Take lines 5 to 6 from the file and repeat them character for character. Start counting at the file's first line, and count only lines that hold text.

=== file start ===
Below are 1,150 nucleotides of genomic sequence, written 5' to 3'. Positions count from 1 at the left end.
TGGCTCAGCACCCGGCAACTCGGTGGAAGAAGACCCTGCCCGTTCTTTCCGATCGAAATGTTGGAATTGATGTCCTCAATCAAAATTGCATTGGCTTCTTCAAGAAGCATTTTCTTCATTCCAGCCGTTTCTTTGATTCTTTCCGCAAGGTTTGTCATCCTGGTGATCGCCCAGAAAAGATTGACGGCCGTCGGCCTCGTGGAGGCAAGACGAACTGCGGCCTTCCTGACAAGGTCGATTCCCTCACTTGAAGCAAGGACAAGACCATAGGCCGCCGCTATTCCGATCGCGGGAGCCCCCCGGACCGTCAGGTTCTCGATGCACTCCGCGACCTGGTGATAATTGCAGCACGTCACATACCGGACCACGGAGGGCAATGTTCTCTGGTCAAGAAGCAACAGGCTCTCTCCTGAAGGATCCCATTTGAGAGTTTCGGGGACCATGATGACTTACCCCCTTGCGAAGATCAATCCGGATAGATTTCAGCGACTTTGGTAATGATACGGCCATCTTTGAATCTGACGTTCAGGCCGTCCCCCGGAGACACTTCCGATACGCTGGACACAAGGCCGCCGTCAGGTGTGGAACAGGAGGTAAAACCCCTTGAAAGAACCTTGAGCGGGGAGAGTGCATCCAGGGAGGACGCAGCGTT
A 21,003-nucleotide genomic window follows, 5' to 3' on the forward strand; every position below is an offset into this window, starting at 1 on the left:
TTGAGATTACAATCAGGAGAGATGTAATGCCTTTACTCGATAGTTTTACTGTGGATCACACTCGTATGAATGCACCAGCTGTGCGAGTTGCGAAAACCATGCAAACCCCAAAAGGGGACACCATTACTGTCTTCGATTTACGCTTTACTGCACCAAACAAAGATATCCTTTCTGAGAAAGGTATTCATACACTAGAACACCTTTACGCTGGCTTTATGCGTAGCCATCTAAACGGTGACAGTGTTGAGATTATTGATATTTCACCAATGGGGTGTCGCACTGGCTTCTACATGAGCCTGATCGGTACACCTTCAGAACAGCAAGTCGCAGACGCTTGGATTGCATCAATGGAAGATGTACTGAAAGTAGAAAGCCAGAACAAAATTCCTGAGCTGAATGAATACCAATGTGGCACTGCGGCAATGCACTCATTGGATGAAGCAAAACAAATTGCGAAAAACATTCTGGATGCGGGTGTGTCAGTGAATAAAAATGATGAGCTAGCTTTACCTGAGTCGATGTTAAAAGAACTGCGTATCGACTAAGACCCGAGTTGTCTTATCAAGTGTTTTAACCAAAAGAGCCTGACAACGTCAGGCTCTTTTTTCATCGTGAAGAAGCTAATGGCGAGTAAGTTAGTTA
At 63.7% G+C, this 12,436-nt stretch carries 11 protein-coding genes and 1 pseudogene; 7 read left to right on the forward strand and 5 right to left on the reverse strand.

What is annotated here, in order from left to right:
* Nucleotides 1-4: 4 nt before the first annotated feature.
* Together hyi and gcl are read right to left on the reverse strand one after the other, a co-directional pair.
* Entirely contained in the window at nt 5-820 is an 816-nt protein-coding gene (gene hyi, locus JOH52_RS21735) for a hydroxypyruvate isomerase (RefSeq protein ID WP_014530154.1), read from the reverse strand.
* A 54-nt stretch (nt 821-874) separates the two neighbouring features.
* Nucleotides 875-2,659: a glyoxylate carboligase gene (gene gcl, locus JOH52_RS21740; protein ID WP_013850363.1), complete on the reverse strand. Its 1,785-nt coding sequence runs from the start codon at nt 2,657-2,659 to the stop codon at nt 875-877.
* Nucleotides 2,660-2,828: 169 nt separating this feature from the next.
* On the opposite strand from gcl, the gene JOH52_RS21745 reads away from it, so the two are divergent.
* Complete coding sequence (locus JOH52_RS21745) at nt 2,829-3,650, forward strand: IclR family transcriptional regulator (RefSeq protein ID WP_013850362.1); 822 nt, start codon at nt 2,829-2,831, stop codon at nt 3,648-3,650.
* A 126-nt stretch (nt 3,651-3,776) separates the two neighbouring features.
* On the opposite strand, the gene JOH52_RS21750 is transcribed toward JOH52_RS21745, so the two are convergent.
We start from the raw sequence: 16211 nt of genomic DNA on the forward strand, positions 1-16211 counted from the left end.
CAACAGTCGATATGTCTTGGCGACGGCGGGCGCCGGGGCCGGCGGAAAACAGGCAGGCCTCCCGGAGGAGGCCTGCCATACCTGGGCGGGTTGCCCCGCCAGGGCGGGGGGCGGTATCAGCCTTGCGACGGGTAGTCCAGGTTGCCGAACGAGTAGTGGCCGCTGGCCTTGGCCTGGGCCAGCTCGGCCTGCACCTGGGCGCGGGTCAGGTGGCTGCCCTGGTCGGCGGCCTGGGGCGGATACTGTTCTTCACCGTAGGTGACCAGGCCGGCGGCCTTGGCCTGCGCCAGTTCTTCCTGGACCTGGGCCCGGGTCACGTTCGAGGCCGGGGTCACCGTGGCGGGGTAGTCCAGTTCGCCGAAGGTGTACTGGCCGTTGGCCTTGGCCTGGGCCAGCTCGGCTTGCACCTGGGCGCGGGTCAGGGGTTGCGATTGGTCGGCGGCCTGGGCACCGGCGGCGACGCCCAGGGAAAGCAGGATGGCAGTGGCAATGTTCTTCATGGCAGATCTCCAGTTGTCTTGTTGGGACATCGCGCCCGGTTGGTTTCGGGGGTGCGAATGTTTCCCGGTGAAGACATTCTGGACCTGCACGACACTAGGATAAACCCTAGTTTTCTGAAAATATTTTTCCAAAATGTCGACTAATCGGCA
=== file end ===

At 63.7% G+C, this 12,436-nt stretch carries 11 protein-coding genes and 1 pseudogene; 7 read left to right on the forward strand and 5 right to left on the reverse strand.

What is annotated here, in order from left to right: